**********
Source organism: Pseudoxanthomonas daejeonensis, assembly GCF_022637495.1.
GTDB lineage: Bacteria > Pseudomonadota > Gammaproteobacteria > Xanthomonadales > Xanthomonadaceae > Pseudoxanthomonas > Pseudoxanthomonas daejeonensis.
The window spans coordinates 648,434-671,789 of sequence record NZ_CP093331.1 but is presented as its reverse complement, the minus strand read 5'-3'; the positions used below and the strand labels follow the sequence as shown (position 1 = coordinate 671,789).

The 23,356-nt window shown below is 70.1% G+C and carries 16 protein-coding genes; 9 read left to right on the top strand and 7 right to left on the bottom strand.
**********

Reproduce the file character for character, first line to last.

Source organism: Pseudoxanthomonas daejeonensis, assembly GCF_022637495.1.
GTDB lineage: Bacteria > Pseudomonadota > Gammaproteobacteria > Xanthomonadales > Xanthomonadaceae > Pseudoxanthomonas > Pseudoxanthomonas daejeonensis.
The window spans coordinates 648,434-671,789 of sequence record NZ_CP093331.1 but is presented as its reverse complement, the minus strand read 5'-3'; the positions used below and the strand labels follow the sequence as shown (position 1 = coordinate 671,789).

The 23,356-nt window shown below is 70.1% G+C and carries 16 protein-coding genes; 9 read left to right on the top strand and 7 right to left on the bottom strand.